Psychogenic facial spasm does not present a specific pattern of contractions, intensity, and frequency. It can involve muscles not related to the facial nerve and can be modified by distraction

Drug-induced late-onset dyskinesias, mainly by neuroleptics, manifest as stereotypical orofacial, lingual and limb movements, and akathisia[ 19 94 104 ]

Focal seizures characterized by rapid clonic contractions that can be observed in an EEG or an EEG video.[ 17 ]

The long latency period that occurs between the onset of HFS and contralateral involvement is symptomatic and assists in the differential diagnosis of BHFS and other movement disorders.[ 19 31 33 94 ] EMG studies may assist in the diagnosis of HFS.[ 13 55 68 94 ]


Arterial hypertension (AH) is the main HFS-related comorbidity, occurring in 24% of cases in a series of 648 patients, and 18.9% in another series of 587 patients.[ 6 8 ] Besides AH, the increase in patient age was related to hyperactive dysfunction syndrome (HDS), when an increase in the atherosclerotic process occurs together with AH, which leads to vessel stretching and tortuosity. This can result in compression of the DREZ or REZ of the nerves. AH generally precedes HFS.[ 11 ]

Gardner and Dohn (1966)[ 24 ] described a case of BHFS secondary to Paget's disease with basilar impression. BHFS associated with blepharospasm and associated with cervical dystonia have both been reported.[ 44 92 ]

Complementary examinations

MRA and MRI are important for evaluating neurovascular conflicts, observed in 15% of HFS cases, or the presence of an expansive lesion at the cerebellopontine angle. A lack of visible neurovascular conflict is often due to limitations in the imaging method.[ 92 ] The studies comparing specific sequences of MRI imaging acquisition improved surgical planning for patients with NVC. There was a diagnostic correspondence in the evaluation of 1.5 T with T2 fast spin echo and intraoperative findings.[ 96 ] Garcia et al. demonstrated that there is a higher resolution and greater sensitivity with 3D-CISS and 3D-TOF MRA at 3 T compared with 1.5 T in patients with NVC.[ 23 ] The high-resolution STIR MRI sequence can be considered a good method for simultaneous evaluation of vessels and cranial nerves, even without contrast.[ 32 ]

EMG is characterized by discharge patterns of spasm activities that can occur as single isolated, clustered, and tonic spasms. Isolated discharges are more prevalent in patients with HFS with shorter disease duration, though over time, tonic spasms tend to prevail. In patients with BHFS, the spasms are asynchronous and asymmetric and the patterns of spasms activities are different.[ 47 ]

Audiometry should be performed to ensure pre- and postoperative comparisons.[ 37 ]


To treat HFS, oral medication, BTX-A, and MVD have all been described. Treatment with oral medications is generally considered unsatisfactory. The most commonly prescribed drugs are carbamazepine, phenytoin, clonazepam, baclofen, and gabapentin.[ 6 19 57 63 80 94 97 109 ]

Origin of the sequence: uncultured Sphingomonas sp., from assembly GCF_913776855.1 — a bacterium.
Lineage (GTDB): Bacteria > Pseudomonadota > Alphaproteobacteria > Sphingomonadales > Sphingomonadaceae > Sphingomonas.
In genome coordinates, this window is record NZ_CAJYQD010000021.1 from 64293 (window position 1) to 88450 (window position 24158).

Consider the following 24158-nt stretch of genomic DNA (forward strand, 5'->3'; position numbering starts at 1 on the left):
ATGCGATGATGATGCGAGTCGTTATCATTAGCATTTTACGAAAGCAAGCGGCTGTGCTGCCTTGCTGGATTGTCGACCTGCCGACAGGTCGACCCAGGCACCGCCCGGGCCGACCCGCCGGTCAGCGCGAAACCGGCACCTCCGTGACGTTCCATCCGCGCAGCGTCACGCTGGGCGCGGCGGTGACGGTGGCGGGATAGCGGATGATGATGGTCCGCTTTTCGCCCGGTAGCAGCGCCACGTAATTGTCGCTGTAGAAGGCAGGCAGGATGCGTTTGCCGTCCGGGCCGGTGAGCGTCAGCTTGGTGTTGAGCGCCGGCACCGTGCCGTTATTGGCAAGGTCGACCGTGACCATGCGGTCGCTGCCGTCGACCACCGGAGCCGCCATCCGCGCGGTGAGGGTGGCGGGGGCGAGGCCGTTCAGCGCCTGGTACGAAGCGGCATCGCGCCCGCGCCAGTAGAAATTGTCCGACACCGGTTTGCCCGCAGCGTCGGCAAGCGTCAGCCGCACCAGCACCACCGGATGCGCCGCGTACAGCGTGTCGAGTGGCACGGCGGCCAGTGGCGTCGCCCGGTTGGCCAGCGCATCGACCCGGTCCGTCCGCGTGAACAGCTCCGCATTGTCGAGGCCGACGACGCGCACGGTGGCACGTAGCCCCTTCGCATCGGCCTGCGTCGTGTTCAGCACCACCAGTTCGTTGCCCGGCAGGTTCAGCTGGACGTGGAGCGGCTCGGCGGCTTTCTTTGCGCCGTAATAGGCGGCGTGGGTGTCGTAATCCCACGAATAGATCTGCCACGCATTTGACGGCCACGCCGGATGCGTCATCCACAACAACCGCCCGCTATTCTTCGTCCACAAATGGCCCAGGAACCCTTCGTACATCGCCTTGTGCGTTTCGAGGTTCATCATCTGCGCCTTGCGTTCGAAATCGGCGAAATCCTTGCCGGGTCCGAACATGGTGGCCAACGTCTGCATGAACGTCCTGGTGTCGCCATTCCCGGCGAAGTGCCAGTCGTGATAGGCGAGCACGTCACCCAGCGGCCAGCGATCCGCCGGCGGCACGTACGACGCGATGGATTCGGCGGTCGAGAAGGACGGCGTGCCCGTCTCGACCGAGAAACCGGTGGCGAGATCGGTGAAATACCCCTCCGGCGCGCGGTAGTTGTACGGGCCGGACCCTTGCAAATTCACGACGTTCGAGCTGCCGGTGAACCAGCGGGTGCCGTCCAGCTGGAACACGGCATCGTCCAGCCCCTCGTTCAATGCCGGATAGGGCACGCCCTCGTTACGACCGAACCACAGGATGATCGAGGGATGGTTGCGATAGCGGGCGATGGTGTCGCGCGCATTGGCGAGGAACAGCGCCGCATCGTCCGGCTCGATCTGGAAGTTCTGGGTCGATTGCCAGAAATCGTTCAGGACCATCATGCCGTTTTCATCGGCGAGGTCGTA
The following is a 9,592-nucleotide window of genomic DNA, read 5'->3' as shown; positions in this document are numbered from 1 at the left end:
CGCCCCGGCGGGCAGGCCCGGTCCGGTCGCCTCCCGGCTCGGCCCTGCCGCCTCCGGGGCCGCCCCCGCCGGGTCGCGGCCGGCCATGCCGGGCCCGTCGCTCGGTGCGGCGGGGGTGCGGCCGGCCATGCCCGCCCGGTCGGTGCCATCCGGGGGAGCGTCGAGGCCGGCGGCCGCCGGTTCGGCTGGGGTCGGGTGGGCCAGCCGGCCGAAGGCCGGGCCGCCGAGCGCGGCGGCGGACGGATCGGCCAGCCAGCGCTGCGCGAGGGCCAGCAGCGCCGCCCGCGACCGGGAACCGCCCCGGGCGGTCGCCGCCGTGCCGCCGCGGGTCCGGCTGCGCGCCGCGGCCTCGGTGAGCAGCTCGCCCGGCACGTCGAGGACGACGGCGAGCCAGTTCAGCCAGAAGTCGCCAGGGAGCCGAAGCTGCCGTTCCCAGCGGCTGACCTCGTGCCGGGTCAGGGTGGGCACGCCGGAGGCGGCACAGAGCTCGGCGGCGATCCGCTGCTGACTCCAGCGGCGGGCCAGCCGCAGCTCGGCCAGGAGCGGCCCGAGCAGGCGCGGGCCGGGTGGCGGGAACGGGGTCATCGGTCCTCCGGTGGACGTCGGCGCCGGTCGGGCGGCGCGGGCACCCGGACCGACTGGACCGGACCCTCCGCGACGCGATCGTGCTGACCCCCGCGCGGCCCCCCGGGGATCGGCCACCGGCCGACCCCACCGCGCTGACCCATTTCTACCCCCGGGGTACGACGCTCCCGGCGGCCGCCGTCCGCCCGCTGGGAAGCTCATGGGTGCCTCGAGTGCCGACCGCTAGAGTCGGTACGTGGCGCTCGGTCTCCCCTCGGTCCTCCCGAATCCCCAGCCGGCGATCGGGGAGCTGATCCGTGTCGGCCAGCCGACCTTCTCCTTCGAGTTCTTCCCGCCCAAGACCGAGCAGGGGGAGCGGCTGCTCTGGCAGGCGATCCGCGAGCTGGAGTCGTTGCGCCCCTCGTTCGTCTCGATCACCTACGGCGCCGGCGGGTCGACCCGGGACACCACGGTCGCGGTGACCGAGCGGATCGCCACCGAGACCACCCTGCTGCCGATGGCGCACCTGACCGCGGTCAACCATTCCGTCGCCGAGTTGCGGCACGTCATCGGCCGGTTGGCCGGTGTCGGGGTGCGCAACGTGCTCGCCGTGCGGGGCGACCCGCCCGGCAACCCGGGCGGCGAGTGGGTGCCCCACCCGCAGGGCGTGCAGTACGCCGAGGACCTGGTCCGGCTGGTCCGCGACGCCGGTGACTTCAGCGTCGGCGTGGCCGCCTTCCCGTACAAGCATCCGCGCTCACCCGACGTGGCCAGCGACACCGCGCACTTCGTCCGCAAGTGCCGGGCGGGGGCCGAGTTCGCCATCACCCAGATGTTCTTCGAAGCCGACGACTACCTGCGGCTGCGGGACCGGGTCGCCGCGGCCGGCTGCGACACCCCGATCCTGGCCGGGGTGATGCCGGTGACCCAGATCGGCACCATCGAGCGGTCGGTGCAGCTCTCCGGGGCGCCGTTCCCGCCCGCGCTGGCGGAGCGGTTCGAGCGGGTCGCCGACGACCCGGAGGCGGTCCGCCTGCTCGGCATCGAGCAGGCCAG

Acupuncture was prescribed for 85 patients in a series of 310 cases and for 65 patients in another series of 545 cases with HFS, but showed no therapeutic benefits.[ 34 54 ]

BTX-A applications are a practical therapy that has low morbidity and good clinical response. In general, BTX-A is injected into the affected muscles, resulting in presynaptic blockade of the motor plate that provides a good therapeutic response. The patient remains free from symptoms for 3–4 months, after which it must be reapplied.[ 19 55 57 76 93 94 106 ] The most frequent complications associated with this treatment are peripheral facial paralysis, diplopia, and palpebral ptosis. However, after prolonged use, the efficacy of the neurotoxin can diminish or fail, resulting in an unsatisfactory response.[ 80 ]

This treatment is the first option in patients with high anesthetic risk, who present milder or refractory symptoms or in those who present HFS relapse following MVD. In cases of BHFS after unilateral MVD, in which hearing loss is a complication, the use of contralateral BTX-A is an excellent option to avoid the risk of bilateral hearing loss, which has high morbidity. Wang and Jankovic (1998)[ 102 ] published the first case of a patient with painful tic convulsif (HFS + trigeminal neuralgia) who showed improvement in both symptoms following BTX-A application. A similar case was published in 2002.[ 62 ] BHFS and unilateral painful tic convulsive has also been described, in which the spasms and ipsilateral trigeminal neuralgia improved following the application of BTX-A.[ 18 ]

The best long-term therapeutic response for HFS due to NVC is endoscope[ 9 58 ] or microscope-assisted MVD.[ 6 34 49 54 60 63 72 107 109 ] MVD is the only option for curing HFS.[ 49 63 109 ] Improvement in the spasms can occur immediately following MVD or may take several months.[ 25 ]

Intraoperative EMG monitoring has shown the immediate disappearance of AMR or LSR recorded from a muscle innervated by the superior branch of facial nerve when the inferior branch was stimulated, or conversely, during MVD. This phenomenon is probably due to ephaptic transmission at the lesion site or in combination with motor nucleus hyperactivity.[ 65 ] It has been suggested that the disappearance of LSR is a good predictor for obtaining an optimal result,[ 37 87 97 108 ] and two large studies involving thousands of patients show that AMR vanished after MVD in 93.9% of HFS cases.[ 107 108 ] Some authors recommend intraoperative EMG, since this form of monitoring is very useful when manipulating the facial nerve, to avoid deficits.[ 37 65 97 108 109 ]